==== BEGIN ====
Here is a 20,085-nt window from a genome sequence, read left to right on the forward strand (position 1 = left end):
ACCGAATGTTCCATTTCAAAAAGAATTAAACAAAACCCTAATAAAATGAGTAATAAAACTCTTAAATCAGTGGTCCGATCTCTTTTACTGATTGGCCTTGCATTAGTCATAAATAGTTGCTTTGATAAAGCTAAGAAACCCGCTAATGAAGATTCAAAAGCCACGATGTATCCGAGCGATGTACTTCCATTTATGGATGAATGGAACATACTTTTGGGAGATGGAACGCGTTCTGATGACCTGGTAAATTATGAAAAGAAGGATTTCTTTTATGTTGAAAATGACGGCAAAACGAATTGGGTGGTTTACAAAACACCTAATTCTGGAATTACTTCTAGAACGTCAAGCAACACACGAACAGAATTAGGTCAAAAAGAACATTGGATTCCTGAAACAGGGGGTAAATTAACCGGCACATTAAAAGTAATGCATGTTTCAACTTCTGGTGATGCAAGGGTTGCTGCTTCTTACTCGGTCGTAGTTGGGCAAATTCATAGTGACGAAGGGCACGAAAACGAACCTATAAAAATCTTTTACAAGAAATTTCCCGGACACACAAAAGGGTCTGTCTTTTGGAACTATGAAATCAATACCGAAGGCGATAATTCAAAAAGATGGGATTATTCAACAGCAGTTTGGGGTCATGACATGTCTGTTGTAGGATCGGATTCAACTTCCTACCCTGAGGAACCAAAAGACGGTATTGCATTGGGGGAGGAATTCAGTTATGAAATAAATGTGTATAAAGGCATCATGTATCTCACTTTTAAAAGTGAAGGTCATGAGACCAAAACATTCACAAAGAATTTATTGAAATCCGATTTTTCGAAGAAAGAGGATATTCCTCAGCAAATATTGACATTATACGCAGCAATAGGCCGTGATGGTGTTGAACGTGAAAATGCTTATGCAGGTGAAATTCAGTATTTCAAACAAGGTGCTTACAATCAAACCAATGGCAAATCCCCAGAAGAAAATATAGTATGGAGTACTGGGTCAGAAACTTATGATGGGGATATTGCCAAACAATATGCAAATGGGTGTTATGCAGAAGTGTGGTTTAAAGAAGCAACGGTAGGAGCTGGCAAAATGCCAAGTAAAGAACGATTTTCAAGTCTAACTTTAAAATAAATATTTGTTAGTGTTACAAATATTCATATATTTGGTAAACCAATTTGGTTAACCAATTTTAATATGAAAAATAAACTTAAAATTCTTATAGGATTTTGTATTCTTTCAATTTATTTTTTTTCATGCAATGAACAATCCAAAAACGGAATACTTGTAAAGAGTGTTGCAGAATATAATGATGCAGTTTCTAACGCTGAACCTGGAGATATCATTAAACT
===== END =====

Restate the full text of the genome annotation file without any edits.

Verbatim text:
Here is a 20,085-nt window from a genome sequence, read left to right on the forward strand (position 1 = left end):
ACCGAATGTTCCATTTCAAAAAGAATTAAACAAAACCCTAATAAAATGAGTAATAAAACTCTTAAATCAGTGGTCCGATCTCTTTTACTGATTGGCCTTGCATTAGTCATAAATAGTTGCTTTGATAAAGCTAAGAAACCCGCTAATGAAGATTCAAAAGCCACGATGTATCCGAGCGATGTACTTCCATTTATGGATGAATGGAACATACTTTTGGGAGATGGAACGCGTTCTGATGACCTGGTAAATTATGAAAAGAAGGATTTCTTTTATGTTGAAAATGACGGCAAAACGAATTGGGTGGTTTACAAAACACCTAATTCTGGAATTACTTCTAGAACGTCAAGCAACACACGAACAGAATTAGGTCAAAAAGAACATTGGATTCCTGAAACAGGGGGTAAATTAACCGGCACATTAAAAGTAATGCATGTTTCAACTTCTGGTGATGCAAGGGTTGCTGCTTCTTACTCGGTCGTAGTTGGGCAAATTCATAGTGACGAAGGGCACGAAAACGAACCTATAAAAATCTTTTACAAGAAATTTCCCGGACACACAAAAGGGTCTGTCTTTTGGAACTATGAAATCAATACCGAAGGCGATAATTCAAAAAGATGGGATTATTCAACAGCAGTTTGGGGTCATGACATGTCTGTTGTAGGATCGGATTCAACTTCCTACCCTGAGGAACCAAAAGACGGTATTGCATTGGGGGAGGAATTCAGTTATGAAATAAATGTGTATAAAGGCATCATGTATCTCACTTTTAAAAGTGAAGGTCATGAGACCAAAACATTCACAAAGAATTTATTGAAATCCGATTTTTCGAAGAAAGAGGATATTCCTCAGCAAATATTGACATTATACGCAGCAATAGGCCGTGATGGTGTTGAACGTGAAAATGCTTATGCAGGTGAAATTCAGTATTTCAAACAAGGTGCTTACAATCAAACCAATGGCAAATCCCCAGAAGAAAATATAGTATGGAGTACTGGGTCAGAAACTTATGATGGGGATATTGCCAAACAATATGCAAATGGGTGTTATGCAGAAGTGTGGTTTAAAGAAGCAACGGTAGGAGCTGGCAAAATGCCAAGTAAAGAACGATTTTCAAGTCTAACTTTAAAATAAATATTTGTTAGTGTTACAAATATTCATATATTTGGTAAACCAATTTGGTTAACCAATTTTAATATGAAAAATAAACTTAAAATTCTTATAGGATTTTGTATTCTTTCAATTTATTTTTTTTCATGCAATGAACAATCCAAAAACGGAATACTTGTAAAGAGTGTTGCAGAATATAATGATGCAGTTTCTAACGCTGAACCTGGAGATATCATTAAACT